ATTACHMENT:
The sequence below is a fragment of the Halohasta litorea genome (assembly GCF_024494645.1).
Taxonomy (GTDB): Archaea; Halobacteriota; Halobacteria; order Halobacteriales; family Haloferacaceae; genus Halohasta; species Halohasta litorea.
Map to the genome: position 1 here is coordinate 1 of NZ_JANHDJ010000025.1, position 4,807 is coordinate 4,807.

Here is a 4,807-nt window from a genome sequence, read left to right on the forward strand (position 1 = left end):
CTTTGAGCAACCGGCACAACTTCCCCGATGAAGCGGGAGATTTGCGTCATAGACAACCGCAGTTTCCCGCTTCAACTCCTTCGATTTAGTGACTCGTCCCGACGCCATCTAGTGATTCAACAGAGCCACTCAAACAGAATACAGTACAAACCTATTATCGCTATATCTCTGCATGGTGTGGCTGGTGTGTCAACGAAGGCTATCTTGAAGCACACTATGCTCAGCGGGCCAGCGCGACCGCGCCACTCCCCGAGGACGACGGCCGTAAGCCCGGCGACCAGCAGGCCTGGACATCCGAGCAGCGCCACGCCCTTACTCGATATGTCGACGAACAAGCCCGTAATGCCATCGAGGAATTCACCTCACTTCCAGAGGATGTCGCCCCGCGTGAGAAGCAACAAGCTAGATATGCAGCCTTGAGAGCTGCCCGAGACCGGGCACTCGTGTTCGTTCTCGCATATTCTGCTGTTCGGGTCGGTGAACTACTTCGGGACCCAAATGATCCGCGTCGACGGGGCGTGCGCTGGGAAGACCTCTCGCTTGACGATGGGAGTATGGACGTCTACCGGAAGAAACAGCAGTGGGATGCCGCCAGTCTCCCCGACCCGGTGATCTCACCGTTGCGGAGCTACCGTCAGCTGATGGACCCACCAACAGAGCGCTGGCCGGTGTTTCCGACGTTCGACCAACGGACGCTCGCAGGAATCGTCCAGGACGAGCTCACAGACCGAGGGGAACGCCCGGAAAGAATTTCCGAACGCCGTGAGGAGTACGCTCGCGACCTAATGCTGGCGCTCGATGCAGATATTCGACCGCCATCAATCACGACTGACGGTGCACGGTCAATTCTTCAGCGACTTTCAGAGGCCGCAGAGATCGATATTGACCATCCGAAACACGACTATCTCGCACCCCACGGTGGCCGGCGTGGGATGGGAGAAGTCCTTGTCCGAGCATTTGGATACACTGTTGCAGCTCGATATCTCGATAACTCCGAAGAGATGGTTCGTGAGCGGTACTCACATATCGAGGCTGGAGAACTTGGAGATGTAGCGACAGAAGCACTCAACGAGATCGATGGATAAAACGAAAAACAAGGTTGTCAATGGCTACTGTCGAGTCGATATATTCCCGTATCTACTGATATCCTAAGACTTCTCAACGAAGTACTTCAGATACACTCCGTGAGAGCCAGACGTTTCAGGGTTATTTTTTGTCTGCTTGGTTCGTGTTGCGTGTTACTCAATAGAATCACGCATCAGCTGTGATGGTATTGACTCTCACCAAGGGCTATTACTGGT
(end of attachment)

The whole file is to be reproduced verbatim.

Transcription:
The sequence below is a fragment of the Halohasta litorea genome (assembly GCF_024494645.1).
Taxonomy (GTDB): Archaea; Halobacteriota; Halobacteria; order Halobacteriales; family Haloferacaceae; genus Halohasta; species Halohasta litorea.
Map to the genome: position 1 here is coordinate 1 of NZ_JANHDJ010000025.1, position 4,807 is coordinate 4,807.

Here is a 4,807-nt window from a genome sequence, read left to right on the forward strand (position 1 = left end):
CTTTGAGCAACCGGCACAACTTCCCCGATGAAGCGGGAGATTTGCGTCATAGACAACCGCAGTTTCCCGCTTCAACTCCTTCGATTTAGTGACTCGTCCCGACGCCATCTAGTGATTCAACAGAGCCACTCAAACAGAATACAGTACAAACCTATTATCGCTATATCTCTGCATGGTGTGGCTGGTGTGTCAACGAAGGCTATCTTGAAGCACACTATGCTCAGCGGGCCAGCGCGACCGCGCCACTCCCCGAGGACGACGGCCGTAAGCCCGGCGACCAGCAGGCCTGGACATCCGAGCAGCGCCACGCCCTTACTCGATATGTCGACGAACAAGCCCGTAATGCCATCGAGGAATTCACCTCACTTCCAGAGGATGTCGCCCCGCGTGAGAAGCAACAAGCTAGATATGCAGCCTTGAGAGCTGCCCGAGACCGGGCACTCGTGTTCGTTCTCGCATATTCTGCTGTTCGGGTCGGTGAACTACTTCGGGACCCAAATGATCCGCGTCGACGGGGCGTGCGCTGGGAAGACCTCTCGCTTGACGATGGGAGTATGGACGTCTACCGGAAGAAACAGCAGTGGGATGCCGCCAGTCTCCCCGACCCGGTGATCTCACCGTTGCGGAGCTACCGTCAGCTGATGGACCCACCAACAGAGCGCTGGCCGGTGTTTCCGACGTTCGACCAACGGACGCTCGCAGGAATCGTCCAGGACGAGCTCACAGACCGAGGGGAACGCCCGGAAAGAATTTCCGAACGCCGTGAGGAGTACGCTCGCGACCTAATGCTGGCGCTCGATGCAGATATTCGACCGCCATCAATCACGACTGACGGTGCACGGTCAATTCTTCAGCGACTTTCAGAGGCCGCAGAGATCGATATTGACCATCCGAAACACGACTATCTCGCACCCCACGGTGGCCGGCGTGGGATGGGAGAAGTCCTTGTCCGAGCATTTGGATACACTGTTGCAGCTCGATATCTCGATAACTCCGAAGAGATGGTTCGTGAGCGGTACTCACATATCGAGGCTGGAGAACTTGGAGATGTAGCGACAGAAGCACTCAACGAGATCGATGGATAAAACGAAAAACAAGGTTGTCAATGGCTACTGTCGAGTCGATATATTCCCGTATCTACTGATATCCTAAGACTTCTCAACGAAGTACTTCAGATACACTCCGTGAGAGCCAGACGTTTCAGGGTTATTTTTTGTCTGCTTGGTTCGTGTTGCGTGTTACTCAATAGAATCACGCATCAGCTGTGATGGTATTGACTCTCACCAAGGGCTATTACTGGT